Vintage Rolls Royce Buying Tips Early Silver Shadows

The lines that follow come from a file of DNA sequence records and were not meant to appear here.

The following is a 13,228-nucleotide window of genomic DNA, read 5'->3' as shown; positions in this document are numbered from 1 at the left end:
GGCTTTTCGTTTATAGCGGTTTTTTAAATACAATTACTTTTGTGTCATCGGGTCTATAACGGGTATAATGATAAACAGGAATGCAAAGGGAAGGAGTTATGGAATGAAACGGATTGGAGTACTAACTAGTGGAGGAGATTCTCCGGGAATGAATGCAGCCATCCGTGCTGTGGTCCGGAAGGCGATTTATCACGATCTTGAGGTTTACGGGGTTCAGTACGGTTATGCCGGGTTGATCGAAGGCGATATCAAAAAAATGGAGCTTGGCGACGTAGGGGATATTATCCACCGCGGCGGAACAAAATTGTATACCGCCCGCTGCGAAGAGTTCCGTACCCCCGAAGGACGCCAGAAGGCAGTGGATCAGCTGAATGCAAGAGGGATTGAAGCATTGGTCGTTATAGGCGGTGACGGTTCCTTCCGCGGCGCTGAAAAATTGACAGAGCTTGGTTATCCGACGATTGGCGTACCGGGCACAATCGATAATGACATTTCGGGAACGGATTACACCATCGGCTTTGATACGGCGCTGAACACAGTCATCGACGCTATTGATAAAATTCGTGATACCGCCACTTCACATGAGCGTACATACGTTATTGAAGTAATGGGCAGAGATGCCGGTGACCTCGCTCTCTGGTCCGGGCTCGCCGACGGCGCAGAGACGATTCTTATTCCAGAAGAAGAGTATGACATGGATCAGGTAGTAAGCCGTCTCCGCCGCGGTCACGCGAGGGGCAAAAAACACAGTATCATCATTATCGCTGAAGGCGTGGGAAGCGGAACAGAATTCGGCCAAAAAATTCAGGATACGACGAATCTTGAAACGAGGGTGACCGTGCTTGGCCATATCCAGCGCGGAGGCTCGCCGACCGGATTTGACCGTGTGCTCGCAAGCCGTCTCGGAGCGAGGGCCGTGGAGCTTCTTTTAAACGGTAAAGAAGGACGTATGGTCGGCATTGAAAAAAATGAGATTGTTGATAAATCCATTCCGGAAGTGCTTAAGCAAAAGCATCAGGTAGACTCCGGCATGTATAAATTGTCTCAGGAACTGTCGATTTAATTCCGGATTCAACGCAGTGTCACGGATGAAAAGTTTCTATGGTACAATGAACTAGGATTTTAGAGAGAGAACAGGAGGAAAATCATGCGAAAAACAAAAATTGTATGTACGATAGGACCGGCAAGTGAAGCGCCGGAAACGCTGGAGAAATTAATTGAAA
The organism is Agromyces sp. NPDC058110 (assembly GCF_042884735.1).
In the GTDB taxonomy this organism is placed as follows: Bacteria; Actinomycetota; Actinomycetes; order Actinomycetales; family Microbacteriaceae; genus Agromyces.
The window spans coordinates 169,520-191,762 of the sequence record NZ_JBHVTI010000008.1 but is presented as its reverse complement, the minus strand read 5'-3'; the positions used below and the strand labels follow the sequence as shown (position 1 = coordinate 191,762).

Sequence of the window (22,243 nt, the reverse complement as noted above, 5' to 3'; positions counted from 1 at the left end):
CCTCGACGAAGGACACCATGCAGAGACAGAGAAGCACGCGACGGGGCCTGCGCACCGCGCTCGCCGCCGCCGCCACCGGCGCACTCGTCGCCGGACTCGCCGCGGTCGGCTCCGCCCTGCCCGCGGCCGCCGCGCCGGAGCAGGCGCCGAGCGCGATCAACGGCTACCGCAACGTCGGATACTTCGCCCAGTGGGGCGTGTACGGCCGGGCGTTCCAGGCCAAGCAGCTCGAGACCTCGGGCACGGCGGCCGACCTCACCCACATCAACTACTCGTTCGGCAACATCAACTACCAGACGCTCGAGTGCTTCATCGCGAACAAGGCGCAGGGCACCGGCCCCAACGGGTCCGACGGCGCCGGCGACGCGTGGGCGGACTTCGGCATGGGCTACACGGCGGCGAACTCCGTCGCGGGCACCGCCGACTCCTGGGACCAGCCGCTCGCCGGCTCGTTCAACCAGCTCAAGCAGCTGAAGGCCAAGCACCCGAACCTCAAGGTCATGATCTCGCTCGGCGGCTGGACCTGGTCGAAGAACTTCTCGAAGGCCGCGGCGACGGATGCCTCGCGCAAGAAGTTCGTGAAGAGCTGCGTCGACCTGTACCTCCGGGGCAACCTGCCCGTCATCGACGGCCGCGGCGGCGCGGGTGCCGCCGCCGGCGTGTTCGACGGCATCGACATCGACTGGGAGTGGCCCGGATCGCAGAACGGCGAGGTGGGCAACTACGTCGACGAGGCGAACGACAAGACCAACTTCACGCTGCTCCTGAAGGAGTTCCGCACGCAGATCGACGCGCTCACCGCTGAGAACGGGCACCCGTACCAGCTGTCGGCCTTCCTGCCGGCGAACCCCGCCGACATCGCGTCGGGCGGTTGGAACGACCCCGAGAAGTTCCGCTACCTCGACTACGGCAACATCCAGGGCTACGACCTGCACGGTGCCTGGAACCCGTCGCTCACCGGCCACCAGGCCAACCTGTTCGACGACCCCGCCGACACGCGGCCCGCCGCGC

The Silver Shadow is one of the most well known classic Rolls Royce models on the market today. The Silver Shadow began a new era in Rolls Royce history, completely updating the design and structure with the more innovative technology of the time. Besides being the first Rolls Royce model to use disc brakes, the Silver Shadow was the first to adopt the monocoque, or Body Frame Integral (BFI), chassis structure used by cars today. Of course, as with any new design innovation, the early Silver Shadows also had a few model specific problems that you'll want to be on the lookout for when buying one of these vintage beauties today. Early Model Silver Shadow Design Problems Rear Suspension: The Silver Shadow introduced independent rear suspension, a definite improvement on the old live axel design, but the body/suspension attachment was not the most durable. When subjected to corrosion or unusual force, the connection could sever, uncoupling the trunnion, or in some cases, detaching the entire rear end of the vehicle. Not to worry though, a full-service repair and restoration company will be able to strengthen or replace the rear suspension attachment so that you can drive worry free. Heat Sensor: The engine heat sensor was improperly set on the early Silver Shadows, and by the time it indicated that there was a problem, serious heat damage was already underway. Luckily, checking and resetting the sensitivity is an easy fix for a professional who is used to working with these cars. Hydraulic System Oddity: An idiosyncrasy in the Silver Shadow hydraulic system was that a simple leaking valve could cause brake drag when the driver's side door was open. Steering: Rack and Pinion: In some models, the four setscrews that secure the mounting frame for the steering rack to the sub-frame, the four nuts and bolts that attach the engine front mount to the sub-frame, the two screws that join the steering rack and the inner ball joint bracket, and the three countersunk screws that keep the steering wheel attached to its hub may not have been properly tightened during the manufacturing process. A professional can tighten the screws and nuts, ensuring that your classic Rolls Royce will run properly. Don't let this list put you off, however, the early model Silver Shadows can be brought to spec more easily than many of the other vintage Rolls Royce models. Giving a thorough check to the vehicle's maintenance history can tell you a lot about the potential problems and repairs you'll need to address. For example, wheel arch rusting- a problem common to all vintage vehicles- is a likely listing on the maintenance history. Wheel arches can be repaired with metal or plastic, but the plastic is a temporary fix that lasts mere weeks before rusting begins again. The maintenance history can tell you what has been repaired in the past- and what you may need to repair again in the future.